Perilous ruptures described in a multiple sclerosis model

The permanent neurological deficits of multiple sclerosis patients largely depend on the extent of degeneration of long nerve fibers. The latter is initiated by ruptures in the cell membrane and the resulting influx of calcium ions.

In Germany alone, more than 200,000 patients suffer from multiple sclerosis (MS). MS is an autoimmune condition and one of the most common inflammatory diseases of the central nervous system. The degree of the patient´s disability, is critically dependent on the extent of nerve-fiber loss. This is because the autoimmune reaction characteristic of the condition attacks the long processes, called axons, which are responsible for the transmission of nerve impulses. Now a team led by Professor Martin Kerschensteiner, Director of the Institute of Clinical Neuroimmunology at Ludwig-Maximilians-Universitaet (LMU) in Munich, and Professor Thomas Misgeld of the Institute for Neuronal Cell Biology at the Technical University of Munich (TUM), working with an animal model of MS has identified a putative mechanism that can result in the degeneration of axons. They have shown that minuscule ruptures in the cell membrane allow calcium ions to percolate into the neuron, disrupting the ionic balance and ultimately killing the axon. The new findings appear in the journal Neuron.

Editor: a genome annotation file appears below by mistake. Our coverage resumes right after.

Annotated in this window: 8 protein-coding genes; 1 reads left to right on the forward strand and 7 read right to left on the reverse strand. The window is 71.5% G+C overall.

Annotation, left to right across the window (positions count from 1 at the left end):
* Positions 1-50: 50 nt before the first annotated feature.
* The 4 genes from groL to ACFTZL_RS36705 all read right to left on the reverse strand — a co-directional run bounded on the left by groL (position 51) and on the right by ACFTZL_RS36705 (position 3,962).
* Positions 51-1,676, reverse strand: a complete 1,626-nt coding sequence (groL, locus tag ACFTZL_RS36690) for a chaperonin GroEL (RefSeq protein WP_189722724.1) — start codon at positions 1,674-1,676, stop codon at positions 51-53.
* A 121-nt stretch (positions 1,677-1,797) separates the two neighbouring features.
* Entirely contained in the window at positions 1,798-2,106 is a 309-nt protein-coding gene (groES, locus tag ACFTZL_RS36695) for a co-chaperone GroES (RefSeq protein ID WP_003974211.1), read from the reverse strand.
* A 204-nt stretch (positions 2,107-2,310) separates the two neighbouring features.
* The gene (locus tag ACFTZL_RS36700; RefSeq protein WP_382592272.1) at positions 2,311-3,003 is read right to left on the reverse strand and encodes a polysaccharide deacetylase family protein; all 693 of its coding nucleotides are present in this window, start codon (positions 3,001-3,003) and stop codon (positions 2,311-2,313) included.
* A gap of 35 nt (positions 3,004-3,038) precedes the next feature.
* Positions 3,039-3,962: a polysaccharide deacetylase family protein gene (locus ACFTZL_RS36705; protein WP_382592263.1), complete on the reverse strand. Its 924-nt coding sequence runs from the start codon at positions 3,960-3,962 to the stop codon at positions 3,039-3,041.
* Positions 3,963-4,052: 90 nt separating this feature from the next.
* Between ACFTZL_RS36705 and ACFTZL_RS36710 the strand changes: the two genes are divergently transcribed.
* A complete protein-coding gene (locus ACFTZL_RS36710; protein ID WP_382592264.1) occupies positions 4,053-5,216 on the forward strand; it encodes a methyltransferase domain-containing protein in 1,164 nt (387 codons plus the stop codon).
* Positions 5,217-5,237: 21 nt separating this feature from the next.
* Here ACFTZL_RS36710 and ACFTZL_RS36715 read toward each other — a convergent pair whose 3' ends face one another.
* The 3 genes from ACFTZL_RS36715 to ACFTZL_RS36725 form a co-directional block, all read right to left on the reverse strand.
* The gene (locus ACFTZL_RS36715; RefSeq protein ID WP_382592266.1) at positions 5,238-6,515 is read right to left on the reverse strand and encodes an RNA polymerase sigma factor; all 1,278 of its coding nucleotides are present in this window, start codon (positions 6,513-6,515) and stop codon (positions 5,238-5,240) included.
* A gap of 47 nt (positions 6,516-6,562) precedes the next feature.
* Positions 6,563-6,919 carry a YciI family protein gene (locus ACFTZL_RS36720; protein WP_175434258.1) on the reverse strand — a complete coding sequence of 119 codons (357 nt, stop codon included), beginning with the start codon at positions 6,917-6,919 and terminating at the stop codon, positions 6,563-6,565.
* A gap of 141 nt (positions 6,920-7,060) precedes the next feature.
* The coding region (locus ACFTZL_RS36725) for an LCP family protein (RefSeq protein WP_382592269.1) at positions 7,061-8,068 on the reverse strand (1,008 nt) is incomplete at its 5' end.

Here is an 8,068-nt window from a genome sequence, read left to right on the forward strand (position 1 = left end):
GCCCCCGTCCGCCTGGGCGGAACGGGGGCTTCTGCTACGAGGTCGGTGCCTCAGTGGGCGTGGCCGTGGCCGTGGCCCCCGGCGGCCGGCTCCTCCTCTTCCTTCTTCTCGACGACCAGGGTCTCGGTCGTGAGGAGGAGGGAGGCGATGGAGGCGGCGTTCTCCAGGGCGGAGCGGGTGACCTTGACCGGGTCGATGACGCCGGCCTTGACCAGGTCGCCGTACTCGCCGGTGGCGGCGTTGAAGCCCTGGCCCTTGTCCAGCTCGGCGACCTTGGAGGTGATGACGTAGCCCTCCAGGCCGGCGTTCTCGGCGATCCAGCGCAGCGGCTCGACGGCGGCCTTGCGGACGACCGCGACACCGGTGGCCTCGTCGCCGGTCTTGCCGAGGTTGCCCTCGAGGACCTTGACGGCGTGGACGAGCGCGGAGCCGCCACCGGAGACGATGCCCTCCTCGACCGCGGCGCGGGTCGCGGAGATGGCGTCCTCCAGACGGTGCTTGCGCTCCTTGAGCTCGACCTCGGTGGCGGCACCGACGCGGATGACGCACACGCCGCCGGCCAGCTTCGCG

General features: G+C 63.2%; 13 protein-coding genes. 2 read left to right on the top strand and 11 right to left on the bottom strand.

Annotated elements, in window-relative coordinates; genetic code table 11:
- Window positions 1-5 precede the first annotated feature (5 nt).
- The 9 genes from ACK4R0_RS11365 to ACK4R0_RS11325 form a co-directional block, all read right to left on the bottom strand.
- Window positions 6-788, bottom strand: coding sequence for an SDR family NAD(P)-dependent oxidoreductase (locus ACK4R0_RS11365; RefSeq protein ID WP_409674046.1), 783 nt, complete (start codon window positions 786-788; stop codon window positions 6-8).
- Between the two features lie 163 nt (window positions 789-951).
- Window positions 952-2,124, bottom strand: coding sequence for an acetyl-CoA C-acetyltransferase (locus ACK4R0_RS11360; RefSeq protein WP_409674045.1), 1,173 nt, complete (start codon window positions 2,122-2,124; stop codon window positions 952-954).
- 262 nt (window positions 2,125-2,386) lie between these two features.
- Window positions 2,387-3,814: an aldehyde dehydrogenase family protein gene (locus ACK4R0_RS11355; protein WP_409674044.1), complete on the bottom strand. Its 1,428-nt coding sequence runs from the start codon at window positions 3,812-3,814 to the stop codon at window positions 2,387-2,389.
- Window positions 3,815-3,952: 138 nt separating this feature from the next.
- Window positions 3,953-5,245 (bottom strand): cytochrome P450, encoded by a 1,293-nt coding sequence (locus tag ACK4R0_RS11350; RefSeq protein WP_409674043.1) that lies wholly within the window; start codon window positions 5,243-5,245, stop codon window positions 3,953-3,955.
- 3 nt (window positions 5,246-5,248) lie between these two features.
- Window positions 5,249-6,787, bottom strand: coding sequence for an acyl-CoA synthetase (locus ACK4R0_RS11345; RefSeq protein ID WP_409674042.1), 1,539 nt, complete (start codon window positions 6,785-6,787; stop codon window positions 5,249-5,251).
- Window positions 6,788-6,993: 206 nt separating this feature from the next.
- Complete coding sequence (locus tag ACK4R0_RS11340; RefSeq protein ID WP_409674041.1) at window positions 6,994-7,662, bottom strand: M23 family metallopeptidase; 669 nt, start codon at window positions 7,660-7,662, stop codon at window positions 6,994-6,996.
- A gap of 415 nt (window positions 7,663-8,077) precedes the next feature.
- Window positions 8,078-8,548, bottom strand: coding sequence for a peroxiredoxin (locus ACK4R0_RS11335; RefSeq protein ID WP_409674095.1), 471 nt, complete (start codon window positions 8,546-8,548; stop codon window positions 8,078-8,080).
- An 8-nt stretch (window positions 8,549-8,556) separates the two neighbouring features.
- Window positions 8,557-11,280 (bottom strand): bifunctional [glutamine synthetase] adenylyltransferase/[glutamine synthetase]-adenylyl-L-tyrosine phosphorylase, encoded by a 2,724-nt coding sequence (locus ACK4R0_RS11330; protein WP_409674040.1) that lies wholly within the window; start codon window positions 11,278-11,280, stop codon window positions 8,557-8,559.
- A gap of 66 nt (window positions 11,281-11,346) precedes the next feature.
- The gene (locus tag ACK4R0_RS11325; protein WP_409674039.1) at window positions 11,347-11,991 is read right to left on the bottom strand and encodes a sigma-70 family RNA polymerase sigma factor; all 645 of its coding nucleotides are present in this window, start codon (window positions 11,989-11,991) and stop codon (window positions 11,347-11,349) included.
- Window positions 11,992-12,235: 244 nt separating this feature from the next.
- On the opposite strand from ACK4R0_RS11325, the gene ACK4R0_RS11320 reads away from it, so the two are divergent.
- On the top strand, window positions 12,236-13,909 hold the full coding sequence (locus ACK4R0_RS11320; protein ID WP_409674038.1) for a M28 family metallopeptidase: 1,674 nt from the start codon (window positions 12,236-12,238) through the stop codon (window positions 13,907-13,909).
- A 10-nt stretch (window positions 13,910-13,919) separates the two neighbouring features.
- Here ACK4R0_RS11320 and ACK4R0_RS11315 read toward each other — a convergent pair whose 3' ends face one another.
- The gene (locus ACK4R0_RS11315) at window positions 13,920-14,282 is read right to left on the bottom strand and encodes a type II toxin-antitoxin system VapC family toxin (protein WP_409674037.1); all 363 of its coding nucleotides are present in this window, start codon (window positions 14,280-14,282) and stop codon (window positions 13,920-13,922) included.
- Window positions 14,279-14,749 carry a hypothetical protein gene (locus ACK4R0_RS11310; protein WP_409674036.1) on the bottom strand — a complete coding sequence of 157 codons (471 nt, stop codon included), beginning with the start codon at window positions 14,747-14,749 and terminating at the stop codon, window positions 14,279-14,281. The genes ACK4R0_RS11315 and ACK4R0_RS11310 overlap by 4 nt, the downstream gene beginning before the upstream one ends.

In previous studies, Kerschensteiner, Misgeld and colleagues had observed that axons in inflammatory lesions often were swollen and subsequently fragmented. “But in some cases, the swelling spontaneously regressed and these axons recovered,” says Kerschensteiner. “So the process is in principle reversible, and could perhaps be therapeutically modulated if we had a better understanding of the underlying mechanisms.” With the aid of in-vivo microscopy, the researchers have now shown in an animal model of MS that the fate of these axons depends on their calcium content. Axons with an abnormally high concentration of calcium are more likely to undergo swelling and subsequent degeneration and less likely to recover from this state than axons with normal levels of the ion. “Strikingly, these changes begin relatively early in the course of the axon damage process,” says Misgeld. Indeed, in 10% of the axons examined, the calcium concentration was already increased prior to the onset of swelling. About half of the swollen axons were found to have high levels of intracellular calcium, and a correspondingly high risk of degeneration.

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